For sure, he benefits from a life of domestication; free food, a warm house, clean sheets to lay on immediately after running though the bog. But when I see him out in nature, it’s obvious that he still retains that wild purpose.

What is a wolf’s/dog’s purpose? To run, to chase, to hunt, to eat, to play, to be part of the pack. When we look at traditional human cultures we see the same priorities.

On our runs in the wild I see him flow effortlessly through the landcape; jumping, leaping, rolling, exploring. It reminds me that for all our ‘civilisation’ both he and I are exactly the same as our ‘wilder’ ancestors. We are designed to move in a certain way, eat a certain way, live a certain way, but at times we move far away from our default setting.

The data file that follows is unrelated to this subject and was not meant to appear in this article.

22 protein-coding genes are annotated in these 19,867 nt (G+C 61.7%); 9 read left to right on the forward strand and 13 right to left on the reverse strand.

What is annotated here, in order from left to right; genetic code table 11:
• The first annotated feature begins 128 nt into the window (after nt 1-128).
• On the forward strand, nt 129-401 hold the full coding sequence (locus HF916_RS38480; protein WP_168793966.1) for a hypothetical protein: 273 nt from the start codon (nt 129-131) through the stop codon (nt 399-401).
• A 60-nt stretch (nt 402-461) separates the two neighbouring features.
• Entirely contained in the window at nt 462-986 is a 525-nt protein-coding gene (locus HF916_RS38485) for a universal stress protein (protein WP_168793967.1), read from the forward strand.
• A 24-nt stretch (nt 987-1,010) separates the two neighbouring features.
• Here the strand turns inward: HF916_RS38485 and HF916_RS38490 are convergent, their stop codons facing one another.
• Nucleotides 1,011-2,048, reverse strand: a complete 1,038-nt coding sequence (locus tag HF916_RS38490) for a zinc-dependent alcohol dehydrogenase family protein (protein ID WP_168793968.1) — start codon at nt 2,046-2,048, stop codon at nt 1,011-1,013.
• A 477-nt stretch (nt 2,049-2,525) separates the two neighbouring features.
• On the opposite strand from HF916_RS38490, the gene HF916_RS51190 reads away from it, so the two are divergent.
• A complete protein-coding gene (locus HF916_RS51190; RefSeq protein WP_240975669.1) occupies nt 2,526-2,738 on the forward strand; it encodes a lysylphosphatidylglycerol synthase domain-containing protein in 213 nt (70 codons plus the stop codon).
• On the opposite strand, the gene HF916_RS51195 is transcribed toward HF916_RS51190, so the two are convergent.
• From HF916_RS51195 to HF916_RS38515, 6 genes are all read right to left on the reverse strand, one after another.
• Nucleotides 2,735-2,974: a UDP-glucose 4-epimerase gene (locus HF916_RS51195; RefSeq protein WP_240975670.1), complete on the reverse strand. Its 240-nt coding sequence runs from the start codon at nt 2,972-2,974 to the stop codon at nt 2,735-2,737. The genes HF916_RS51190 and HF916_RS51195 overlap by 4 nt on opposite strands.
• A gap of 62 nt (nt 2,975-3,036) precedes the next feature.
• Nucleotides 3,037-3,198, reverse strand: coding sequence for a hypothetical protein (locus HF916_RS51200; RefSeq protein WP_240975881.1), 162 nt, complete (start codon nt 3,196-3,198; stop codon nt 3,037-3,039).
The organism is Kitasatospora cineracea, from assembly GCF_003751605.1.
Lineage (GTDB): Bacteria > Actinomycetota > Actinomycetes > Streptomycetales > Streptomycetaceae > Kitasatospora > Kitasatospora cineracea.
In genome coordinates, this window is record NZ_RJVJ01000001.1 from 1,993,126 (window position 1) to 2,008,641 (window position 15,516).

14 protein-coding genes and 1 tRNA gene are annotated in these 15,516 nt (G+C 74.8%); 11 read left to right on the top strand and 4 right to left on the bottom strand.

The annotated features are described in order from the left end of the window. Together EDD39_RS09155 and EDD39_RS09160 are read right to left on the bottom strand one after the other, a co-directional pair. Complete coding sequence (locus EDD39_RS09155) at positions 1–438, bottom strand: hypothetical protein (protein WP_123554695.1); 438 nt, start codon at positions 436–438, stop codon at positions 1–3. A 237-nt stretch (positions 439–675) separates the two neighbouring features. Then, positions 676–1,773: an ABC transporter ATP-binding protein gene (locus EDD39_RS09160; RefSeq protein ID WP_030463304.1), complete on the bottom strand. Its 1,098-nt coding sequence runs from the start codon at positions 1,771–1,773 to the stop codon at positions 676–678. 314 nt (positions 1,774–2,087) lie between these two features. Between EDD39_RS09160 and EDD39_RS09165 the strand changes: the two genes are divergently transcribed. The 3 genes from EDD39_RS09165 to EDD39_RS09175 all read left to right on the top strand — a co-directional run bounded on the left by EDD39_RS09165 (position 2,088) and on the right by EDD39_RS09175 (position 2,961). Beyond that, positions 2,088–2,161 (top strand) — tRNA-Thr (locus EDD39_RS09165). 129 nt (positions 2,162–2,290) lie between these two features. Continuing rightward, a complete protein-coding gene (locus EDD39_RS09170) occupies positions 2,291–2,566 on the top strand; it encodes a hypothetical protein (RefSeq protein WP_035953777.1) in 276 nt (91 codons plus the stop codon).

Getting outside in nature, eating wild plants, sleeping with the rhthyms of the sun, and moving my body around the obstacles that nature puts in my way all help me to reconnect to my ancestral self and helps me reboot.

I’m not suggesting turning your back on all the comforts of modern life, just remember your wild origins and reconnect when you get a chance.

The joy of movement

I am yet to experience a time where the dog has shown anything but delight at the prospect of moving his body. My whole family could literally take him for walks as a team relay and he would be up for each and every walk.

Compare this to the typical modern, western human. We can get by in life these days without even leaving our sofas, and as far as moving our bodies go, we see it as a chore.

Every organism follows the same programme, eat as much as you can and rest as much as you can. This makes a lot of sense from a survival perspective, but in our modern age with limitless calories and zero need to move, it’s a potential nightmare.